Asia Pacific demand boosts deodorant and antiperspirant sales in 2015
The combined global deodorant market grew by a marginal 0.8% in 2015 to nearly US$20bn, according to Euromonitor International, but the category saw significant gains in specific regions and delivery methods. The Asia Pacific region boasted gains of 7.9% in the deodorant category, thanks in large part to a 42% rise in deodorant creams, while the US followed close behind with a 6.7% growth over 2014, due in part to a 19% hike in spray deodorant growth. Overall, sprays increased in popularity, while the appearance of pumps and creams fell dramatically on a global scale.
“The global deodorant market is performing relatively well, thanks to the high penetration of deodorants in nearly all markets since the format is a staple of most consumers’ personal care routines,” says Emmanuelle Moeglin, Global Fragrance and Colour Cosmetics Analyst at Mintel. The US remains the biggest market worldwide, according to Moeglin, hitting over $3bn in 2015, with growth of nearly 5% over 2014-15, the strongest performance seen in the deodorant market in the last five years.
However, at its continuing pace, Moeglin says Brazil will soon become the biggest deodorant market worldwide. “Brazil’s double digit growth over the last five years puts it in second place with a value of $2.2m in 2015. It was also the second fastest growing market over 2014-15, with an impressive growth of nearly 20% in value in local currency,” she says. “According to the report Deodorants – Brazil, July 2014, deodorant is a staple of Brazilians’ grooming routines with universal usage (97% of Brazilians use deodorant) and most Brazilians reapply it throughout the day (77% use deodorant more than once a day). The high temperature in most regions of the country during the entire year is a factor contributing to the high frequency of use.”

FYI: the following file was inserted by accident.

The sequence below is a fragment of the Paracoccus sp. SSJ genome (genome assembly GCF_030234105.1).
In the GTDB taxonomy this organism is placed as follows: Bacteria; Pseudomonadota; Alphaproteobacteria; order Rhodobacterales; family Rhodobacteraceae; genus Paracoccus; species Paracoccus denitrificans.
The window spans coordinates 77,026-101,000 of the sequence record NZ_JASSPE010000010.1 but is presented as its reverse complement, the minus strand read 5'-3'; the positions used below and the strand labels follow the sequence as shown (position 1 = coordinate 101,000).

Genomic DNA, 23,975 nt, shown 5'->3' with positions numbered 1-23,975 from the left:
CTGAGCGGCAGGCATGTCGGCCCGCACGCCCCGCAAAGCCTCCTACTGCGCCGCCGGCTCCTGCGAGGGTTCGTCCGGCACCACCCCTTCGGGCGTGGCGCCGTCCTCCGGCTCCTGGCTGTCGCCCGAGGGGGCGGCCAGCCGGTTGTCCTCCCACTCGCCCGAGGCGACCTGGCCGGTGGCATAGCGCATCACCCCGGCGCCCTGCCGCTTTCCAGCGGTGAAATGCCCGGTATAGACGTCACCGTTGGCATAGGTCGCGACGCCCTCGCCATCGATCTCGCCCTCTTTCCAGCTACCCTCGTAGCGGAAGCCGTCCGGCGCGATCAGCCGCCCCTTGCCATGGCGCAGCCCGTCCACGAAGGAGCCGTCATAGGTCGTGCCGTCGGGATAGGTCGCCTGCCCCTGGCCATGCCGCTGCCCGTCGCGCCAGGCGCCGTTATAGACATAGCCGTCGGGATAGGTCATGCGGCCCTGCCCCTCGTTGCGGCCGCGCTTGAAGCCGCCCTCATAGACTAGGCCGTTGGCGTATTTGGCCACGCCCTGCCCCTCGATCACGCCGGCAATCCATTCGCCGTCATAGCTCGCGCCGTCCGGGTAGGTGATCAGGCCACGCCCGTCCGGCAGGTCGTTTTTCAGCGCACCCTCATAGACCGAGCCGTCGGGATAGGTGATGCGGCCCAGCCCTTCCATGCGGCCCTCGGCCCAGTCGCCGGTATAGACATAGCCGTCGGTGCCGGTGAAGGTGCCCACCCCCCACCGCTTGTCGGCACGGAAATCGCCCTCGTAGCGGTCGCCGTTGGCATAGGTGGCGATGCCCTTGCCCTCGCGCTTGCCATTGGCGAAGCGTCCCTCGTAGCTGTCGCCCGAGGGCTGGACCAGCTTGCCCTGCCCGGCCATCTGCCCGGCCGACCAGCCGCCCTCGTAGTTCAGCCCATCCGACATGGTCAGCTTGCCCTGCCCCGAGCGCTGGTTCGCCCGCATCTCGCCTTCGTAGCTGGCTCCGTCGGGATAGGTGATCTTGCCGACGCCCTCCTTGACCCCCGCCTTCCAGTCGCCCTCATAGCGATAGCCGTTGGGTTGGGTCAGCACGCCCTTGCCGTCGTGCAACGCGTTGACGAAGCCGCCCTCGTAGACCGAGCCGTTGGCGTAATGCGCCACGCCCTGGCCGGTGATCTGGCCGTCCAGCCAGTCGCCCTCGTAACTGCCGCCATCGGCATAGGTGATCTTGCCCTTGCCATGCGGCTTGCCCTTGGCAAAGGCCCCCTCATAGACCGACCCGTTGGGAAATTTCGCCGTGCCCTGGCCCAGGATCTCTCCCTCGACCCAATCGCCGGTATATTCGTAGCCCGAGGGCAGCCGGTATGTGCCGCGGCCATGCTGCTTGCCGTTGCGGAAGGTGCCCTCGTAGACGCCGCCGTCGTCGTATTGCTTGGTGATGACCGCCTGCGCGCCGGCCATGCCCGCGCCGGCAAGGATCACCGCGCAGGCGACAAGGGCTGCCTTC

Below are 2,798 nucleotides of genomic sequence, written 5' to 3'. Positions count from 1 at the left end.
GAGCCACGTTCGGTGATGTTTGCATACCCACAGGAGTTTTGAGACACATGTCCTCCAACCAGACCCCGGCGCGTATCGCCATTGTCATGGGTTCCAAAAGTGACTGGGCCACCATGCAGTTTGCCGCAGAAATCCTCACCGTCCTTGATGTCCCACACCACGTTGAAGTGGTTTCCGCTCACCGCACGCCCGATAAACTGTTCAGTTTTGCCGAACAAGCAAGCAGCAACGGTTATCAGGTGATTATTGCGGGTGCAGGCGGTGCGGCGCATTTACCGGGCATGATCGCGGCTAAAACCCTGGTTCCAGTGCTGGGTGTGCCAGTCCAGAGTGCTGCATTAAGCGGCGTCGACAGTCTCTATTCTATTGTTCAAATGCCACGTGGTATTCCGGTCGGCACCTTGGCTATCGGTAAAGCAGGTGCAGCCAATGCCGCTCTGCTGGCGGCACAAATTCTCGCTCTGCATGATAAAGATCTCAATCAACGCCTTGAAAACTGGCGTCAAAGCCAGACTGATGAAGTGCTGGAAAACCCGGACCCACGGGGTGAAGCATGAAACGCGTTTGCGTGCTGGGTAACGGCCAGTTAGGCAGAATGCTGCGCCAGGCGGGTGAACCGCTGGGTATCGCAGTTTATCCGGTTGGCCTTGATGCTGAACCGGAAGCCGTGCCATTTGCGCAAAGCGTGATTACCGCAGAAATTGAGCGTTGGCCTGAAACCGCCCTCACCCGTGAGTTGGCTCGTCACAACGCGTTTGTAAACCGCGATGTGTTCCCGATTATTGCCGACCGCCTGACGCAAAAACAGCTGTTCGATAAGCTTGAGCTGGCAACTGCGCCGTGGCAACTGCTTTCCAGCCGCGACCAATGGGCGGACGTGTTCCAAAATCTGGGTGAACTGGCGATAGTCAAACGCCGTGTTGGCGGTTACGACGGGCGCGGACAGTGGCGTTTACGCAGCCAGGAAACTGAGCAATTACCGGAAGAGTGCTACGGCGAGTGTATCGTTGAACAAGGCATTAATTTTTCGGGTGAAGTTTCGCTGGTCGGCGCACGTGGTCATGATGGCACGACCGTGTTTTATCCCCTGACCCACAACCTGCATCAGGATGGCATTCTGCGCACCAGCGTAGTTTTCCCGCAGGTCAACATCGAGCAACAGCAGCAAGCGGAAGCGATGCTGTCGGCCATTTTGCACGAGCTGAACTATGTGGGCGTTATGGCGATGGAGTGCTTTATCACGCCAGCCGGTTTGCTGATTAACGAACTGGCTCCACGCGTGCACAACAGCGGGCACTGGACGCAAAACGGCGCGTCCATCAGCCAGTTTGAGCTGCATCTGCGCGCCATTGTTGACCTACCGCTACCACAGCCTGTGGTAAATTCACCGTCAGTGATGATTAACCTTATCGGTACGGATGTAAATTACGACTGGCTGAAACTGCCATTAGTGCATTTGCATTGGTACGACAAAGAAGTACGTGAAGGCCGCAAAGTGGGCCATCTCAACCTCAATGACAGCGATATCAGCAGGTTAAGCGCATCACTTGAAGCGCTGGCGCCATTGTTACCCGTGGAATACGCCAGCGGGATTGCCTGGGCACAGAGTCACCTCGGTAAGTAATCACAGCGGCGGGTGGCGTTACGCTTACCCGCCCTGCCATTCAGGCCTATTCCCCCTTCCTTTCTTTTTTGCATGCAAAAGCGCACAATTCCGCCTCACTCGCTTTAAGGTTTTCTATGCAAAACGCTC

Additionally, Moeglin notes that the Asian region has performed very strongly in the category over the last five years. “Of the top five fastest growing markets over the last five years, four are countries within Asia Pacific: India (26%), Vietnam (19%), Indonesia (17%) and China (13%),” says Moeglin.
According to Euromonitor, more than 67% of the Indian population lives in rural regions, which remain largely untapped markets. The median age of the population is 27 years, with opportunities for growth within deodorants remaining high. Demand for deodorants in India is expected to continue to grow. Changing lifestyle trends and a greater emphasis on hygiene, together with increasing product availability, will drive demand. The current Indian market leader, according to Euromonitor, is Vini Cosmetics’ Fogg brand, which owns a 17% share of the market, focusing on products that appeal to younger consumers through fragrances and cost savings.